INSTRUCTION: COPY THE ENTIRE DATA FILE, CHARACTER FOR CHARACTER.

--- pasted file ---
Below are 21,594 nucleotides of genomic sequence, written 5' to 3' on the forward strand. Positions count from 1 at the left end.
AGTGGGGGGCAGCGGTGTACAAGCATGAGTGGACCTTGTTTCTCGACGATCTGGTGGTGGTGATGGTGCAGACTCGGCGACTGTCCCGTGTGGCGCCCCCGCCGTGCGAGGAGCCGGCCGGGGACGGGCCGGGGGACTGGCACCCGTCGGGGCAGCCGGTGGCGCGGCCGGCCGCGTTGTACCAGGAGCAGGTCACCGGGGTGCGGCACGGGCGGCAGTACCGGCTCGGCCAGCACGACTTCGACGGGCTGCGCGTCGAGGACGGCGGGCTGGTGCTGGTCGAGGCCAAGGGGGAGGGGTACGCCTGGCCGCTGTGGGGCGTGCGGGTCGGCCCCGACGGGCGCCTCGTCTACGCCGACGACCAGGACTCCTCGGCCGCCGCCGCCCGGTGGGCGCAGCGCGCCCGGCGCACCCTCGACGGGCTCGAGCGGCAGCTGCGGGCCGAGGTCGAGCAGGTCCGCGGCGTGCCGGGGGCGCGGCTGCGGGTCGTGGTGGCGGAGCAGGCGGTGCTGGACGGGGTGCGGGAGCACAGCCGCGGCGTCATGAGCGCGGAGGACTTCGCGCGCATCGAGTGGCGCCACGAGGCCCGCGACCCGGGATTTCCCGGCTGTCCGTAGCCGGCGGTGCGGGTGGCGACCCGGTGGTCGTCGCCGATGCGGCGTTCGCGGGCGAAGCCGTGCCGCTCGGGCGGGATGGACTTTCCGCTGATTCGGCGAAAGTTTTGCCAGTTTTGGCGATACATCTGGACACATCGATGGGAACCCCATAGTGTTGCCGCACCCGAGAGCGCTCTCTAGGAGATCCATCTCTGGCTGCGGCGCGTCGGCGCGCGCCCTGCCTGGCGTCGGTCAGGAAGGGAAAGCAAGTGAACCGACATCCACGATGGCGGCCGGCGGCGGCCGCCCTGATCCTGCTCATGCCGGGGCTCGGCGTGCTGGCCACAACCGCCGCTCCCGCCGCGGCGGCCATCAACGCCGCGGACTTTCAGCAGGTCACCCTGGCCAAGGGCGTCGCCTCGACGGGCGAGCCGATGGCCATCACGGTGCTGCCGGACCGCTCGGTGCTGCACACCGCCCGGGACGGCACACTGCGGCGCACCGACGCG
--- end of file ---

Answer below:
Below are 21,594 nucleotides of genomic sequence, written 5' to 3' on the forward strand. Positions count from 1 at the left end.
AGTGGGGGGCAGCGGTGTACAAGCATGAGTGGACCTTGTTTCTCGACGATCTGGTGGTGGTGATGGTGCAGACTCGGCGACTGTCCCGTGTGGCGCCCCCGCCGTGCGAGGAGCCGGCCGGGGACGGGCCGGGGGACTGGCACCCGTCGGGGCAGCCGGTGGCGCGGCCGGCCGCGTTGTACCAGGAGCAGGTCACCGGGGTGCGGCACGGGCGGCAGTACCGGCTCGGCCAGCACGACTTCGACGGGCTGCGCGTCGAGGACGGCGGGCTGGTGCTGGTCGAGGCCAAGGGGGAGGGGTACGCCTGGCCGCTGTGGGGCGTGCGGGTCGGCCCCGACGGGCGCCTCGTCTACGCCGACGACCAGGACTCCTCGGCCGCCGCCGCCCGGTGGGCGCAGCGCGCCCGGCGCACCCTCGACGGGCTCGAGCGGCAGCTGCGGGCCGAGGTCGAGCAGGTCCGCGGCGTGCCGGGGGCGCGGCTGCGGGTCGTGGTGGCGGAGCAGGCGGTGCTGGACGGGGTGCGGGAGCACAGCCGCGGCGTCATGAGCGCGGAGGACTTCGCGCGCATCGAGTGGCGCCACGAGGCCCGCGACCCGGGATTTCCCGGCTGTCCGTAGCCGGCGGTGCGGGTGGCGACCCGGTGGTCGTCGCCGATGCGGCGTTCGCGGGCGAAGCCGTGCCGCTCGGGCGGGATGGACTTTCCGCTGATTCGGCGAAAGTTTTGCCAGTTTTGGCGATACATCTGGACACATCGATGGGAACCCCATAGTGTTGCCGCACCCGAGAGCGCTCTCTAGGAGATCCATCTCTGGCTGCGGCGCGTCGGCGCGCGCCCTGCCTGGCGTCGGTCAGGAAGGGAAAGCAAGTGAACCGACATCCACGATGGCGGCCGGCGGCGGCCGCCCTGATCCTGCTCATGCCGGGGCTCGGCGTGCTGGCCACAACCGCCGCTCCCGCCGCGGCGGCCATCAACGCCGCGGACTTTCAGCAGGTCACCCTGGCCAAGGGCGTCGCCTCGACGGGCGAGCCGATGGCCATCACGGTGCTGCCGGACCGCTCGGTGCTGCACACCGCCCGGGACGGCACACTGCGGCGCACCGACGCG